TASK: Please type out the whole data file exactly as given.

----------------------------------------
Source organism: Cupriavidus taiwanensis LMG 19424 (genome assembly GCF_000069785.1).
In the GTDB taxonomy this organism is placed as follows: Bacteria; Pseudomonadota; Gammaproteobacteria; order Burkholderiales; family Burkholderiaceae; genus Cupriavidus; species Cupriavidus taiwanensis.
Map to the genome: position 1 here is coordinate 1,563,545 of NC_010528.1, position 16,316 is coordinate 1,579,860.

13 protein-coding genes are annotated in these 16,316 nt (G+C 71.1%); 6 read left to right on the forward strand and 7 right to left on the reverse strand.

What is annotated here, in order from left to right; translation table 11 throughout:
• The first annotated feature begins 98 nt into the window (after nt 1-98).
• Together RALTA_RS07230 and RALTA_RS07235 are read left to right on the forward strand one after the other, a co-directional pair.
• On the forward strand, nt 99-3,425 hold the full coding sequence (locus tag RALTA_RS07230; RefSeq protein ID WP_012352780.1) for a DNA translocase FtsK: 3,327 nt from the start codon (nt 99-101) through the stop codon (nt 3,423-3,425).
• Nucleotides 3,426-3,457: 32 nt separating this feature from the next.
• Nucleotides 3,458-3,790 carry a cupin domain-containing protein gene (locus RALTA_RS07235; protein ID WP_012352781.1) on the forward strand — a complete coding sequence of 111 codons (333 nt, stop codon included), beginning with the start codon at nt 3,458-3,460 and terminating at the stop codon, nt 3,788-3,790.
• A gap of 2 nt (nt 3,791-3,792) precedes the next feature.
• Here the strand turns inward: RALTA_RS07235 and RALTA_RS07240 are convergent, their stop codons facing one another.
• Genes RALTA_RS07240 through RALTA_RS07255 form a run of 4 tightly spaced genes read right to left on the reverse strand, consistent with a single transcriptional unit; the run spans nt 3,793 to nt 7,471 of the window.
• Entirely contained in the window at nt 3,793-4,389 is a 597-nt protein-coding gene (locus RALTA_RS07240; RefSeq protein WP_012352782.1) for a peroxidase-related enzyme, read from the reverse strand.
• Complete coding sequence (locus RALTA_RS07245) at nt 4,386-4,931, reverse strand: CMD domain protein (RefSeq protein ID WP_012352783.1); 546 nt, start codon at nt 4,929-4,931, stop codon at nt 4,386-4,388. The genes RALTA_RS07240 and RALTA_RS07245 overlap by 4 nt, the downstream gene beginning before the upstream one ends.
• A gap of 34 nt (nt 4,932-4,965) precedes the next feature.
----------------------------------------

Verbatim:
Source organism: Cupriavidus taiwanensis LMG 19424 (genome assembly GCF_000069785.1).
In the GTDB taxonomy this organism is placed as follows: Bacteria; Pseudomonadota; Gammaproteobacteria; order Burkholderiales; family Burkholderiaceae; genus Cupriavidus; species Cupriavidus taiwanensis.
Map to the genome: position 1 here is coordinate 1,563,545 of NC_010528.1, position 16,316 is coordinate 1,579,860.

13 protein-coding genes are annotated in these 16,316 nt (G+C 71.1%); 6 read left to right on the forward strand and 7 right to left on the reverse strand.

What is annotated here, in order from left to right; translation table 11 throughout:
• The first annotated feature begins 98 nt into the window (after nt 1-98).
• Together RALTA_RS07230 and RALTA_RS07235 are read left to right on the forward strand one after the other, a co-directional pair.
• On the forward strand, nt 99-3,425 hold the full coding sequence (locus tag RALTA_RS07230; RefSeq protein ID WP_012352780.1) for a DNA translocase FtsK: 3,327 nt from the start codon (nt 99-101) through the stop codon (nt 3,423-3,425).
• Nucleotides 3,426-3,457: 32 nt separating this feature from the next.
• Nucleotides 3,458-3,790 carry a cupin domain-containing protein gene (locus RALTA_RS07235; protein ID WP_012352781.1) on the forward strand — a complete coding sequence of 111 codons (333 nt, stop codon included), beginning with the start codon at nt 3,458-3,460 and terminating at the stop codon, nt 3,788-3,790.
• A gap of 2 nt (nt 3,791-3,792) precedes the next feature.
• Here the strand turns inward: RALTA_RS07235 and RALTA_RS07240 are convergent, their stop codons facing one another.
• Genes RALTA_RS07240 through RALTA_RS07255 form a run of 4 tightly spaced genes read right to left on the reverse strand, consistent with a single transcriptional unit; the run spans nt 3,793 to nt 7,471 of the window.
• Entirely contained in the window at nt 3,793-4,389 is a 597-nt protein-coding gene (locus RALTA_RS07240; RefSeq protein WP_012352782.1) for a peroxidase-related enzyme, read from the reverse strand.
• Complete coding sequence (locus RALTA_RS07245) at nt 4,386-4,931, reverse strand: CMD domain protein (RefSeq protein ID WP_012352783.1); 546 nt, start codon at nt 4,929-4,931, stop codon at nt 4,386-4,388. The genes RALTA_RS07240 and RALTA_RS07245 overlap by 4 nt, the downstream gene beginning before the upstream one ends.
• A gap of 34 nt (nt 4,932-4,965) precedes the next feature.